• The city is also very cosmopolitan and often reminds people of New York City.
  • There are people from all over the world and, on any given day, you may hear multiple different languages being spoken while you commute around the city.

If this still seems too small for you, D.C. is conveniently and centrally located near many cities on the East Coast.

The drive to Baltimore and Philadelphia is under three hours long, and the drive to NYC is under five hours.

Program highlights and requirements for matriculation into med school

GW’s program is an accelerated program that takes seven years to complete, instead of it. Students spend three years as an undergraduate student in the Columbian College of Arts and Sciences.

  • This means the undergraduate curriculum is flexible, as students may choose to major in anything from East Asian Languages to Astrophysics. After students graduate with a BA, they go on to the School of Medicine and Health Sciences.
  • GW states that admission into the MD program is provisional and it is contingent on student performance in undergrad and their completion of program requirements. The Committee for Admissions for the MD Program reviews students annually.

Explicit information of these program requirements is not available on GW’s program page.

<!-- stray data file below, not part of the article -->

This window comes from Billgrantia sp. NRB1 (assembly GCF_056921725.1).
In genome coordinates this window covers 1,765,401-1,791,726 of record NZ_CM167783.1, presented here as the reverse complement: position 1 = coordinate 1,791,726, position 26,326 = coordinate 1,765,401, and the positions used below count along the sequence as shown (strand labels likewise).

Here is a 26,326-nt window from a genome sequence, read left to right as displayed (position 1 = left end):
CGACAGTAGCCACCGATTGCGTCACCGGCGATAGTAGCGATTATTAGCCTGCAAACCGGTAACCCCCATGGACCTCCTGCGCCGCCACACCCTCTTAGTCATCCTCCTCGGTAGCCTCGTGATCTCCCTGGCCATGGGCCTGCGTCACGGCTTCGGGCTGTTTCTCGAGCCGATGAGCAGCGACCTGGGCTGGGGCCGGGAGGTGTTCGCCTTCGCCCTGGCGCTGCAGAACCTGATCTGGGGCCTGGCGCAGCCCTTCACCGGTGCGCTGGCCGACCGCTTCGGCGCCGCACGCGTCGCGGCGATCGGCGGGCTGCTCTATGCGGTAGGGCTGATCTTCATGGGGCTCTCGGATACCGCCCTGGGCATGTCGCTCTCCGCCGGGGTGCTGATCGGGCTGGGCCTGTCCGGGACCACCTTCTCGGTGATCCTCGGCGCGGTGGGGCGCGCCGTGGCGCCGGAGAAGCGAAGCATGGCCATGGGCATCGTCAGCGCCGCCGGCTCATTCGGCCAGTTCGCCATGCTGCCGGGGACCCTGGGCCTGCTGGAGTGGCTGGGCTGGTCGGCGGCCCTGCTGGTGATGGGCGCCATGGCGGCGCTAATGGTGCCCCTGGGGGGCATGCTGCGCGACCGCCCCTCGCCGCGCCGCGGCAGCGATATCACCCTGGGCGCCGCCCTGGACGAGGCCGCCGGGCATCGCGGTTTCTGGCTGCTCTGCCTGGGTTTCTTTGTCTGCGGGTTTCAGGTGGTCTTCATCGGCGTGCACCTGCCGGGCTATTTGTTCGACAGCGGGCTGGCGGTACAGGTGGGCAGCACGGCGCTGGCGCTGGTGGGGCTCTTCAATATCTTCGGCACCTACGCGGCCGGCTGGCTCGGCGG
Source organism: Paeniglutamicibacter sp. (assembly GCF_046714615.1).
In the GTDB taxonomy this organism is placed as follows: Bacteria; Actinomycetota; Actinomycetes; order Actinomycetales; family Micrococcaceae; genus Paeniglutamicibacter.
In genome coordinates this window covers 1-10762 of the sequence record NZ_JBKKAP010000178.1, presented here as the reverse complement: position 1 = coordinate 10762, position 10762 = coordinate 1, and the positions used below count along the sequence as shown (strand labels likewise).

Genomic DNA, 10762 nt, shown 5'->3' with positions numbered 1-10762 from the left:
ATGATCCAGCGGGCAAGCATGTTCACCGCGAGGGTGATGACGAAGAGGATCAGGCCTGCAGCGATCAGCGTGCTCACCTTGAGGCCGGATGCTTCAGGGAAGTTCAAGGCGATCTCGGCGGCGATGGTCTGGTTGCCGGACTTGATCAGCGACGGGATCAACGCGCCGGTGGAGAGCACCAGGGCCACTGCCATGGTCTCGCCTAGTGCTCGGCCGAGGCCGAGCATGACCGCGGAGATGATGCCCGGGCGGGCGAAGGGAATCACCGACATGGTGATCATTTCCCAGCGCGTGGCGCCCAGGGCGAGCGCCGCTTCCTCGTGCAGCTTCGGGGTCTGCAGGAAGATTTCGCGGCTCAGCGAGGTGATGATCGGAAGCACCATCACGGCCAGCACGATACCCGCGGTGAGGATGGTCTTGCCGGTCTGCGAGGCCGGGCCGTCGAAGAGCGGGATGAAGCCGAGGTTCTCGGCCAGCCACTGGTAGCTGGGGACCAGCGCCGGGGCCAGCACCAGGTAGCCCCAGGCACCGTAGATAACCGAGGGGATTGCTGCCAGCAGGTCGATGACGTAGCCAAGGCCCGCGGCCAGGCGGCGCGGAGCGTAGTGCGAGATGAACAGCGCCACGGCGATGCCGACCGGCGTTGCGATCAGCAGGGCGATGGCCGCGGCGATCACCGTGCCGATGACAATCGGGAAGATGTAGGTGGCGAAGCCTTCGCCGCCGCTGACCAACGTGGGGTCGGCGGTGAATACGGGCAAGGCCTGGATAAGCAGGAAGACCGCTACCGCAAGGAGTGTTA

It does not state whether or not the MCAT is necessary for matriculation into medical school, but multiple other sources have listed it as a school that does not require it.

The scarcity of information seems to be intentional, and they encourage students who want to find out more about the program to email them at gwadm@gwu.edu or call them directly at 202-994-6040.

Requirements for applying and program selectivity

George Washington University is considered a reach school.

The program page states that it is a “small competitive program” that is designed for students who “exhibit academic excellence, leadership in activities, community service, health care experiences, and have a strong desire to become a physician.”

  • This sentiment is reflected in the small number of applicants who are accepted into the program each year.
  • Out of 1,000 to 1,200 applicants, 10 to 15 students are admitted annually, which puts the admission rate at around 1.1 percent.

Applicants must submit either the SAT or ACT exams, as well as the SAT Subject Tests in Mathematics and Science.

  • While it is not listed as a hard requirement, GW states that their BA/MD students are competitive, with SAT or ACT scores in the 90th percentile or higher.

If applicants pass the initial evaluative round (in which GW considers their high school track record, test scores, extracurriculars, and their Common Application), they must write a second essay about their motivations for motivations and their interest in GW.